https://www.duolingo.com/profile/DCNvW4

Czech Possessives: common forms vs alternate forms

Hi, I really like the Czech language course. However, as a teacher I would like to humbly suggest that some of the lessons should be split further in order to help alleviate an already confusing situation. One of the specific ones that I think should be split is Possessive Pronouns 1.

Specifically, I suggest that only the most common forms should be in lesson 1 and the others should be saved for somewhere either before or after Possessive Pronouns 2. I find that including the alternate forms in the first go-around adds a layer of frustration that is unnecessary. Just let us get really comfortable with the set of very common and correct pronouns and later we can learn the shortened versions. I realize that is more work but Mastery works better when starting out with a smaller set of correct choices.

Long before Duolingo came along, I studied Finnish, which has a similarly complex language structure to Czech, including shortened pronoun forms. Once I had the common pronoun declinations mastered, it was super-easy to learn the shortened forms and I recall that it even seemed like a cool bonus shortcut at the time.

May 24, 2019

6 Comments


https://www.duolingo.com/profile/svrsheque

thank you for your comment. we are (slowly) working on version 2. both possessive and personal pronouns are among the areas being split up so that the earlier portion teaches the minimium workable set, and later skills add to it.

note, however, that for standard czech the dividing line for the possessives cannot be drawn as conveniently as your post appears to suggest. we only have standard long forms for some gender/number/case combinations, yet it is the long forms that offer the better starting point. only plurals for nom., acc. and voc. have recognized long forms, and in the singular their availability ranges from none (masculine) to the same cases as the plural (neuter) to all seven cases (feminine). so even at the point where only nominative and accusative have been introduced, we will have to teach some short forms along with the long ones.

the only place we would consider non-standard forms (e.g. mojeho tátu) is in the semi-bonus skill devoted to common (non-standard) czech. but that skill must remain tucked away at the end.

the situation with personal pronouns is also a challenge because czech is losing some standard non-clitic forms whose absence will create holes in the non-clitic coverage of singular masculine inanimate and neuter pronouns (e.g. jej, je). apparently many, maybe most, native speakers do not recognize these anymore.

other areas being adjusted include similar staging of the demonstratives and the verb class system (postponed -ji/-jí endings in the third class). overall, we are shifting and re-staging the coverage to create CEFR zones in the tree.

May 24, 2019

https://www.duolingo.com/profile/DCNvW4

I really like your comment about workable sets. That said, I think the current lesson is logical. However, while I understand your point about longer forms, I disagree that the longer forms would be easier. The way it's presented in the personal pronoun 1 grammar points is already one of the clearest grammar pages I've seen for something that complicated. What I'm talking about is simply a pedagogical approach more in line with the form of mastery pedagogy Duolingo uses and that shouldn't be confused with making a point about the language. Also, if I already know "moje" and am very comfortable with it after practicing it in other units not specifically addressing personal pronouns, then adding the option of using mé seems very natural. I teach music theory to university music majors and I studied Finnish, Ancient Greek and Hebrew before I came to Duolingo, which is to say I know a little bit about studying a complicated language. To be quite frank, I do not find anything particularly difficult about Czech except that there seems to be a traditional order of things taught that perhaps should be questioned. I wonder if it may partly be that, until Duolingo, there has been no great rush of people wanting to learn Czech in the modern era until the Velvet Revolution and perhaps a new look at the order of things is worth some thought.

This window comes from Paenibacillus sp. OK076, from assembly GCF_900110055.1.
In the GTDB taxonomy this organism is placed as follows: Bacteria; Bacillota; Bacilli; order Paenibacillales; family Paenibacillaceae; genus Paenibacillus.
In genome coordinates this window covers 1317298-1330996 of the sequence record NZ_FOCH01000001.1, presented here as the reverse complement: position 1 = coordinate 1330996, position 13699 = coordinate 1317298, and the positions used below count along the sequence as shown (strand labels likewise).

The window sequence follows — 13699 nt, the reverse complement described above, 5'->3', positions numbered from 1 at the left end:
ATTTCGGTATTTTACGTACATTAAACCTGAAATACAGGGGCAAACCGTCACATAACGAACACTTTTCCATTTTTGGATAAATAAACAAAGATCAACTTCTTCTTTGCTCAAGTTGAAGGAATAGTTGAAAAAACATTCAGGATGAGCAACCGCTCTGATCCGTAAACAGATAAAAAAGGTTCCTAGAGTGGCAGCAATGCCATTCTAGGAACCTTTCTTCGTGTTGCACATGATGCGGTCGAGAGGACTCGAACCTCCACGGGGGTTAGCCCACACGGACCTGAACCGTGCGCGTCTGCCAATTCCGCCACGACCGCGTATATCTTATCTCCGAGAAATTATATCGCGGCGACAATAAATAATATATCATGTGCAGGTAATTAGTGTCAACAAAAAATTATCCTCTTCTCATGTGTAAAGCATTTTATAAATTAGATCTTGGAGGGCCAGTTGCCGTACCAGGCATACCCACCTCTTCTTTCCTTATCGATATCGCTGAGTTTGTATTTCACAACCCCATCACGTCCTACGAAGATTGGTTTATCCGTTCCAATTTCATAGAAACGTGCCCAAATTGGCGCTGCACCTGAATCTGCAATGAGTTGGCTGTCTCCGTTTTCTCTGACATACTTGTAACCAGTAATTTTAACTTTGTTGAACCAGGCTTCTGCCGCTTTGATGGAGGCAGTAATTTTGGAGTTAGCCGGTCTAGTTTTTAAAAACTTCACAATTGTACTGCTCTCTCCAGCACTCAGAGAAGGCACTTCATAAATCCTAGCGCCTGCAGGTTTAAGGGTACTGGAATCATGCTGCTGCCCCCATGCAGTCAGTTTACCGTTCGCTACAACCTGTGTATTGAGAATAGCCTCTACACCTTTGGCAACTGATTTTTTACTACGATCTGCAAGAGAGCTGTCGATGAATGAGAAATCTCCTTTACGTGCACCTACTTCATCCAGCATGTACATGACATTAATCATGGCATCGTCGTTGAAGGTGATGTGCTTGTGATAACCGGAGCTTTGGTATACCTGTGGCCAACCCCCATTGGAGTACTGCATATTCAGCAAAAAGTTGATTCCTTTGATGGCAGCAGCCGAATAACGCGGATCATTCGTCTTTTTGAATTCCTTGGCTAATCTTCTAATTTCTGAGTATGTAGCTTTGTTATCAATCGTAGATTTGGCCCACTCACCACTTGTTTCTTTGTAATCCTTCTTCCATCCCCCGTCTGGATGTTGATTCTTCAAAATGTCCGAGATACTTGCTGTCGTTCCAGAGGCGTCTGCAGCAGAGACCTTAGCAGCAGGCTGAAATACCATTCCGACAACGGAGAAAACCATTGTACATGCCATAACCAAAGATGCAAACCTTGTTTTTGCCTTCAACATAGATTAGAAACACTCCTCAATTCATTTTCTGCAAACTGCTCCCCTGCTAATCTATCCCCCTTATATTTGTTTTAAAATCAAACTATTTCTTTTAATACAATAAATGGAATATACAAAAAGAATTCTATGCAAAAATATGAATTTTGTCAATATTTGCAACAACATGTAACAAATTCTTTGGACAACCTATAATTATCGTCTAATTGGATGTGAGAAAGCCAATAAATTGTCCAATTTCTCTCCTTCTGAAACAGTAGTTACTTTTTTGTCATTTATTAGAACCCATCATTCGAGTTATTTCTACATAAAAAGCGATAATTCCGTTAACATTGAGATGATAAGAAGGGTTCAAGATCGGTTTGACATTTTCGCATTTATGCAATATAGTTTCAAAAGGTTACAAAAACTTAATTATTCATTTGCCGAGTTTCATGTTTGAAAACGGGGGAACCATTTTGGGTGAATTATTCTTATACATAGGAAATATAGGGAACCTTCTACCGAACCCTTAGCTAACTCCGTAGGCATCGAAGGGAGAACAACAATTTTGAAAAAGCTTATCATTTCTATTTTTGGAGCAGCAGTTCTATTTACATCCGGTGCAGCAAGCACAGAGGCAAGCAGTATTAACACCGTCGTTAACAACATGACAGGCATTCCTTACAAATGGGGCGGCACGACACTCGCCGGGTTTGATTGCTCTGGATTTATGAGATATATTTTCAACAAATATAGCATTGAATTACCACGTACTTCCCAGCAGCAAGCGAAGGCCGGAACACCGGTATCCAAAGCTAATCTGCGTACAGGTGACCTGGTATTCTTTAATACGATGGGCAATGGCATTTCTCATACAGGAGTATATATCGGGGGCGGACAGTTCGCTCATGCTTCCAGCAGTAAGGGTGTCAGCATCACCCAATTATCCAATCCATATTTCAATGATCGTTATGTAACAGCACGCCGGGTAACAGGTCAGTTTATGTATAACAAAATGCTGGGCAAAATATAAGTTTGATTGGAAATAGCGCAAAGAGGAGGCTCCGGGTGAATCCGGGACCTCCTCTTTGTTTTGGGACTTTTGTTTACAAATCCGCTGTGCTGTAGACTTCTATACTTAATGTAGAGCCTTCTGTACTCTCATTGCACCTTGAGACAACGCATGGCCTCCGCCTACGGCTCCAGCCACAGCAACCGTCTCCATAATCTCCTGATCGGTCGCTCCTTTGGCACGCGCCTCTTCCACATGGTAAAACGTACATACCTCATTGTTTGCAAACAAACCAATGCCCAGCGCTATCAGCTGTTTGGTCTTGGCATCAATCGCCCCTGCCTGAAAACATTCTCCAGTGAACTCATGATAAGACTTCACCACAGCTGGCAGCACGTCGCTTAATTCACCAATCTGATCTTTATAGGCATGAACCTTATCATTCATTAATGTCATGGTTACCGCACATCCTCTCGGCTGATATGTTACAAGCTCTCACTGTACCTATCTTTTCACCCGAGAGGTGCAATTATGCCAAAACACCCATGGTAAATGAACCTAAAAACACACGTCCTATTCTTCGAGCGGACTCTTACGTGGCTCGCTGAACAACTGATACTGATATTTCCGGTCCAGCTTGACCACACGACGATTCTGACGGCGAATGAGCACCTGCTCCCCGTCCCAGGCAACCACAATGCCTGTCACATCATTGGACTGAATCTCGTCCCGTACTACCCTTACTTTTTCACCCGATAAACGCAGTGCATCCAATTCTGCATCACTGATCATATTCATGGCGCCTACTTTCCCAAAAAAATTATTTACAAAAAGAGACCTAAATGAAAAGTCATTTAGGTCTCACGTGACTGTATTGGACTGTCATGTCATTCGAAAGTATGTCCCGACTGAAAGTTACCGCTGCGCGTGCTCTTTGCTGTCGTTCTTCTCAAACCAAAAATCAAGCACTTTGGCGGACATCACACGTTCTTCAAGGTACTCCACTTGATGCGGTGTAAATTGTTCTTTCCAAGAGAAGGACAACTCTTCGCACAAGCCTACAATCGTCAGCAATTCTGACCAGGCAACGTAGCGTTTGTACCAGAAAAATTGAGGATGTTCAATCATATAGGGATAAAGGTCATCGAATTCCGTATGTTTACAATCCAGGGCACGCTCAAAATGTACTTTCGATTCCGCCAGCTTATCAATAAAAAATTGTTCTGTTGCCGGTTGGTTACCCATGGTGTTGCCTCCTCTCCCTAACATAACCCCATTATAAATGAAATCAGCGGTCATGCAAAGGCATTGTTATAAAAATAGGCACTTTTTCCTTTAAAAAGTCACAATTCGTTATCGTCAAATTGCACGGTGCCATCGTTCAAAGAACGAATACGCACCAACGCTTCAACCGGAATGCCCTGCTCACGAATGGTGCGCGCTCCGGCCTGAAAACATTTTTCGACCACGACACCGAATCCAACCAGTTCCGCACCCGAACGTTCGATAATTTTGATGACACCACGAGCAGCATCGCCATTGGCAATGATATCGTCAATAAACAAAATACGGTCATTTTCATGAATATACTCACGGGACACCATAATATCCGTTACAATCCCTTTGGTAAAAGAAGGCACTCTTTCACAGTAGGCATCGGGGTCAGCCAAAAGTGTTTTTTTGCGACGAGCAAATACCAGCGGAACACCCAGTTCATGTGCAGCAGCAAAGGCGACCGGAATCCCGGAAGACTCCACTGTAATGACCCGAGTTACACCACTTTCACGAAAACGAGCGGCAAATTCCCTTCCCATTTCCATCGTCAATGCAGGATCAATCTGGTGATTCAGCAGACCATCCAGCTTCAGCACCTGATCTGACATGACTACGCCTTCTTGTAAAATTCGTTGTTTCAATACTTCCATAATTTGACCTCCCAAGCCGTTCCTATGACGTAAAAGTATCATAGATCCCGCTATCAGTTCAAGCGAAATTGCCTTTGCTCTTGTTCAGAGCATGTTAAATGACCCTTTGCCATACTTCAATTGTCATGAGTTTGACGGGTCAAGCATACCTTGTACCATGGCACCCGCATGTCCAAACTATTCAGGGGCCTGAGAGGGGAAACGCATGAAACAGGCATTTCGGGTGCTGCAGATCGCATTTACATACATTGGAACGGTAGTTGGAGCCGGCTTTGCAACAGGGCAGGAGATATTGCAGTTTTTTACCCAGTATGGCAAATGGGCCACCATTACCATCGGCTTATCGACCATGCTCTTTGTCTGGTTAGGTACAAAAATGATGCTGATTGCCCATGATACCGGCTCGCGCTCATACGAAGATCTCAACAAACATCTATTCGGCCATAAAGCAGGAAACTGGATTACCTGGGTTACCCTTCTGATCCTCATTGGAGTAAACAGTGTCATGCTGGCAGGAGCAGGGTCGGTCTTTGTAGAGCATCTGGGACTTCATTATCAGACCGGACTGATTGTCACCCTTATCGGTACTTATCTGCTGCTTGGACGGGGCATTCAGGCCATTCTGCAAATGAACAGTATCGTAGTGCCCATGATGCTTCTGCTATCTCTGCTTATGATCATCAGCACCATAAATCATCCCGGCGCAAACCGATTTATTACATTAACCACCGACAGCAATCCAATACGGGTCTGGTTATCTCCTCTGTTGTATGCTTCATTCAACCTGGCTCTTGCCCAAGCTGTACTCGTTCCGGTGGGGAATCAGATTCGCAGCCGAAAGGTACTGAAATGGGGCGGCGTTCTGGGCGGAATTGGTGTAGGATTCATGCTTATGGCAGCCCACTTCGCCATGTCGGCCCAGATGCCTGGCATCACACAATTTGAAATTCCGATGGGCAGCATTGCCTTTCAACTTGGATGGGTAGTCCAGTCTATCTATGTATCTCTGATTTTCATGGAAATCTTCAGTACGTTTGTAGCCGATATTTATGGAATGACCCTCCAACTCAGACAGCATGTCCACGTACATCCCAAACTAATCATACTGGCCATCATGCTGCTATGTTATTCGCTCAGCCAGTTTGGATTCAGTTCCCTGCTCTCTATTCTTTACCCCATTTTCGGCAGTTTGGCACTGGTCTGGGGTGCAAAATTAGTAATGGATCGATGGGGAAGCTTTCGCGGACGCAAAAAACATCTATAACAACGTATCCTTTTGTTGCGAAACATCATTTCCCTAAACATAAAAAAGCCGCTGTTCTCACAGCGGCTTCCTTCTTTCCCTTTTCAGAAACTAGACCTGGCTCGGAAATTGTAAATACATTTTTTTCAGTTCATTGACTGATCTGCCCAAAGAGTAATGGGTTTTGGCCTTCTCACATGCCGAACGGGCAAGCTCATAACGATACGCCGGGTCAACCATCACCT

None of my comments should be seen as criticisms, I am only looking at it from the teacher/learner perspective. I find it an enjoyable course and the only things that have consistently bugged me throughout it is the order. It is logical but there might be other logical orders of presentation that would enable me to read a newspaper sooner, which would really boost my Duolingo Czech learning in return. Just ideas. Thank you to all who contribute to it for an otherwise super enjoyable course.

May 24, 2019

https://www.duolingo.com/profile/svrsheque

perhaps i did not understand your proposal. "first go-around" and "lesson" might be confusing terms in the age of crown levels.

i did not claim that long possessives are easier, but rather that where duplicates (long & short) exist, the long form possessive is the better starting choice. i still do claim that.

and if we avoid duplication in the first skill teaching these pronouns, we should choose accordingly, postponing the short version, not because it is the harder one, but because it is less useful (less common in spoken czech, higher in register).

May 25, 2019

https://www.duolingo.com/profile/DCNvW4

I think we‘re actually in agreement, though it didn‘t seem like it before. Thank you for clarifying.

May 26, 2019

https://www.duolingo.com/profile/VladaFu

Thank you for your feedback. It is important when deciding the structure of the next tree revision.

May 24, 2019

https://www.duolingo.com/profile/DCNvW4

Thank you!

May 24, 2019
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